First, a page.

The blaze was moving south toward the Getty Center and Mount St. Mary's College, but both were "well-protected by a large number of firefighters," Humphrey said.
No structures had burned and no one was injured, Humphrey said. All lanes of the San Diego Freeway were shut down in both directions through the Sepulveda Pass, the California Highway Patrol said, threatening a huge traffic mess as rush hour approached.
About 350 firefighters helped by eight water-dropping helicopters were taking on the blaze, Humphrey said.
Despite its quick growth, the hot, dry winds that brought the fire's initial surge were diminishing, very little open flame was visible from television news helicopters and firefighters were gaining ground.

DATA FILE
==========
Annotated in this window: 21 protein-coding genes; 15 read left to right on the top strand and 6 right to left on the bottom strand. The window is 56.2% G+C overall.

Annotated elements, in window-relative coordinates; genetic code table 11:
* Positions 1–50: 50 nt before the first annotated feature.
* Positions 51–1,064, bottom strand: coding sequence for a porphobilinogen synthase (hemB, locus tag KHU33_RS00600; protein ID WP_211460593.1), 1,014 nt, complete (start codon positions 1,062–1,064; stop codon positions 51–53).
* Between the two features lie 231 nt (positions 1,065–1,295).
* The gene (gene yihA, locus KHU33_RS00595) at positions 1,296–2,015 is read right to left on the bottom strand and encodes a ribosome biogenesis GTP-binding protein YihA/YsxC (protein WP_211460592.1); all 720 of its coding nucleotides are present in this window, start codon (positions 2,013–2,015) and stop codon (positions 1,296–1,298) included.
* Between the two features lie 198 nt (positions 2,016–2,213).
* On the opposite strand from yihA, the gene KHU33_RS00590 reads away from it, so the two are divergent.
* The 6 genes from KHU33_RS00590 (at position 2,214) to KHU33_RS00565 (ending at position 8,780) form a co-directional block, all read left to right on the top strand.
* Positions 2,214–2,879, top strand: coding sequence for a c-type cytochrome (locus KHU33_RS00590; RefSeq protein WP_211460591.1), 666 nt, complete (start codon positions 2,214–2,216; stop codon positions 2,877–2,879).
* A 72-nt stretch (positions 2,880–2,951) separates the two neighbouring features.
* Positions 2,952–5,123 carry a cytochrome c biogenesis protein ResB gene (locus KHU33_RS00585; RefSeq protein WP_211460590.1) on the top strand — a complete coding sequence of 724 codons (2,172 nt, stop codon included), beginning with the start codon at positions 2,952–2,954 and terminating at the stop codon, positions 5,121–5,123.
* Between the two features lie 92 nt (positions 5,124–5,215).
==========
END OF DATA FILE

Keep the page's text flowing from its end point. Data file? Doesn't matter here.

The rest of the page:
"We're making significant progress," Humphrey said. The winds, blowing only about 5 mph, were expected to pick up after dawn.
Authorities told residents in the Brentwood area they may need to evacuate, and centers were set up at the American Jewish University and the Veteran's Administration Hospital in Westwood for any sick or elderly people who needed to evacuate.
Some residents loaded computers and collectibles into cars and headed out of the exclusive canyon section of Brentwood .
"This is really surreal," Mort Overlander told KTLA-TV as he fled his home. "It's like out of a movie or something. Especially coming down the hill, it's just unbelievable."
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